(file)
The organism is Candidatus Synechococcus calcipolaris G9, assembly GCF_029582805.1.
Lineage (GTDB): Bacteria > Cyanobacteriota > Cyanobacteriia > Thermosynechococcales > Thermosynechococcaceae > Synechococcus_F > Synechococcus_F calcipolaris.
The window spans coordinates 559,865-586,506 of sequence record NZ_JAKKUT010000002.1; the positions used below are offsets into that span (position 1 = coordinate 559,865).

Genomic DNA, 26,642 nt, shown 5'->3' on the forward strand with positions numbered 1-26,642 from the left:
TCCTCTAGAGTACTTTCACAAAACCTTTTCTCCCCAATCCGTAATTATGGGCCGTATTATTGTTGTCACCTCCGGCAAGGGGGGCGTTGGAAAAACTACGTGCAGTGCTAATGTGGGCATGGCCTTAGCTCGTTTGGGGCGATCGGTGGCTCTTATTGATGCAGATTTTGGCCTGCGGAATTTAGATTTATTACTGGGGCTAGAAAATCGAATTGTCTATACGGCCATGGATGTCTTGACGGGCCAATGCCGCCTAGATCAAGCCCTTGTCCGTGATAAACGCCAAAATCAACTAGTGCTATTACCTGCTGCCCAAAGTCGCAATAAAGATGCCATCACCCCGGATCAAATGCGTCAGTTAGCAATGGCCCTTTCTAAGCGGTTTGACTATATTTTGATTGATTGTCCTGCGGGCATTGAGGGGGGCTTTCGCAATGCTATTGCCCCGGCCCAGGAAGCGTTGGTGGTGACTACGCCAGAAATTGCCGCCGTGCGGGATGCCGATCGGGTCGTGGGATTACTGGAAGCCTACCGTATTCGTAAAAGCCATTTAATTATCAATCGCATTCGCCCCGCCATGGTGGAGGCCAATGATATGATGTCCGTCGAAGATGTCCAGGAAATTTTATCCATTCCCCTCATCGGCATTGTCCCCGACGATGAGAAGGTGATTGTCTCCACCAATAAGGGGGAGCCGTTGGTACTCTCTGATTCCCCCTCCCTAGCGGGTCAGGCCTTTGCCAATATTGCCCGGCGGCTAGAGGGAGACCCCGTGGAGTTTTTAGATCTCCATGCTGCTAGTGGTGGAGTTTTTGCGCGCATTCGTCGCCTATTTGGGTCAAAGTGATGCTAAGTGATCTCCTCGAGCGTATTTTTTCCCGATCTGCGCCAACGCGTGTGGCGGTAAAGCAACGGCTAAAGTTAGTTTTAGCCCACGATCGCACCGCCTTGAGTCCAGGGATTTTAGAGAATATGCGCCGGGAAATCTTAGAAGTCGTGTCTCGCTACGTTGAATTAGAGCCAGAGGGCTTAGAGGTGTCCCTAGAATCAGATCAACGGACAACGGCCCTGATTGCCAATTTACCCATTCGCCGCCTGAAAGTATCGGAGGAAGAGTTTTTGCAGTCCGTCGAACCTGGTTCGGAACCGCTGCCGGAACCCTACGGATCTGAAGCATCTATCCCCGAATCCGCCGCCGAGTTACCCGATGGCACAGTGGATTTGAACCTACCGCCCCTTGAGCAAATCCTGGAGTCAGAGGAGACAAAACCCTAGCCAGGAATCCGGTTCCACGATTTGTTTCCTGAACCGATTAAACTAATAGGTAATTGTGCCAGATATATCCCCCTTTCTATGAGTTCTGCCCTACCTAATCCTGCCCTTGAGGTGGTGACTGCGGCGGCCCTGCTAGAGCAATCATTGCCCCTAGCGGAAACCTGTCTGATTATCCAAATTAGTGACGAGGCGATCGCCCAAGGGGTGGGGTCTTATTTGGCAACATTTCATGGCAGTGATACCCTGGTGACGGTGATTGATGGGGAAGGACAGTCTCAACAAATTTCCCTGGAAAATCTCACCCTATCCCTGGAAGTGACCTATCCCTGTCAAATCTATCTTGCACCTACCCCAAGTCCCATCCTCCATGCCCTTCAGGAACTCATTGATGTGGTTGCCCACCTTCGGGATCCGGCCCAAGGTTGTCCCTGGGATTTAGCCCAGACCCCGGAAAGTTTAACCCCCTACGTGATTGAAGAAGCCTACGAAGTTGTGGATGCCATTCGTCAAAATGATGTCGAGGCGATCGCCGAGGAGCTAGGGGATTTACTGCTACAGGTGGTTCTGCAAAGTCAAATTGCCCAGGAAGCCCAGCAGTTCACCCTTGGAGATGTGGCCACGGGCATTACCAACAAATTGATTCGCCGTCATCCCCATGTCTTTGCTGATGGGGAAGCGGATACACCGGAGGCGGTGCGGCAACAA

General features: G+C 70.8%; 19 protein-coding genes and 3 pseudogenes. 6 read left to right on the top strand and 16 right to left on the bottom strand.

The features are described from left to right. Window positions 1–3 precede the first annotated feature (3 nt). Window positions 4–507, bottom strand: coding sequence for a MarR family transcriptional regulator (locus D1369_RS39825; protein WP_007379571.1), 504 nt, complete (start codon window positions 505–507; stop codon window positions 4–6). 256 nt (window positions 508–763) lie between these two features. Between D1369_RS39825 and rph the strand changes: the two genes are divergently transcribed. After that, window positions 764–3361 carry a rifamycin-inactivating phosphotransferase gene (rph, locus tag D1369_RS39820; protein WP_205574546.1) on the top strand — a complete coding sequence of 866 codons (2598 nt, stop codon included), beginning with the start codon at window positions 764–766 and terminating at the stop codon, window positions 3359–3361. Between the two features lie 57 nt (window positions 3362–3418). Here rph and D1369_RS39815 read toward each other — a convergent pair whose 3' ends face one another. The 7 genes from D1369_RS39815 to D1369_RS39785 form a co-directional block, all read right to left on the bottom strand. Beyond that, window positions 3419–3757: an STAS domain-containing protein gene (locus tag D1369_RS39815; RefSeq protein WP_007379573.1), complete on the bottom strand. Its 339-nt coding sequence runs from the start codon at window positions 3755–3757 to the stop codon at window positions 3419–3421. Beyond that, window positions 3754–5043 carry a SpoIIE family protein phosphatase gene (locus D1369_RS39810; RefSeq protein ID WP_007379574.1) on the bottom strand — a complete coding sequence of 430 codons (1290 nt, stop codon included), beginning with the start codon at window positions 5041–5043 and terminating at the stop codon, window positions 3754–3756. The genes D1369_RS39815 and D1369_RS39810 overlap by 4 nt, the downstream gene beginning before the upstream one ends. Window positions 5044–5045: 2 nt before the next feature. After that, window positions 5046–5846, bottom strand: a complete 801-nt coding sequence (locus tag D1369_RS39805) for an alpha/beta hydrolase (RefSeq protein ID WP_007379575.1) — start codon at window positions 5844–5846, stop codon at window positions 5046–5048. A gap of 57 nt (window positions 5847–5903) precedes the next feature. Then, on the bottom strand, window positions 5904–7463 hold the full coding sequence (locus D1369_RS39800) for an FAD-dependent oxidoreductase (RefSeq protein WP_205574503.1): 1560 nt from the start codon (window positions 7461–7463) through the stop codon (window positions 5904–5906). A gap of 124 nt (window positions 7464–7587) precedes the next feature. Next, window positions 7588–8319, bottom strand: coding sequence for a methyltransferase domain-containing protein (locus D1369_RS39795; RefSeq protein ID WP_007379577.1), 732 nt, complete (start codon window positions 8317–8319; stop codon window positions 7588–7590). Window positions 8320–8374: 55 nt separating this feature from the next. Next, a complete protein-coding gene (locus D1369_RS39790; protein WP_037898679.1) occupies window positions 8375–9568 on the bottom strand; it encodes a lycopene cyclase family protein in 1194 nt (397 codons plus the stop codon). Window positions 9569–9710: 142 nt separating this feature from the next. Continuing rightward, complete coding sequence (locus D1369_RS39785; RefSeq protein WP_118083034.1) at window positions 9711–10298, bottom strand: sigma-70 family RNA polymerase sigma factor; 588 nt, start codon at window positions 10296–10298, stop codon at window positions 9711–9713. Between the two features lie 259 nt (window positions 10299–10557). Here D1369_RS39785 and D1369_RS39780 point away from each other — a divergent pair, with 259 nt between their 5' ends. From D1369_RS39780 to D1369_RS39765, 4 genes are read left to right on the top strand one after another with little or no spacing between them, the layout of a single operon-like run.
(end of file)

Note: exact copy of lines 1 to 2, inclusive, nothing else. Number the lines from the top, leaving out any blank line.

The organism is Candidatus Synechococcus calcipolaris G9, assembly GCF_029582805.1.
Lineage (GTDB): Bacteria > Cyanobacteriota > Cyanobacteriia > Thermosynechococcales > Thermosynechococcaceae > Synechococcus_F > Synechococcus_F calcipolaris.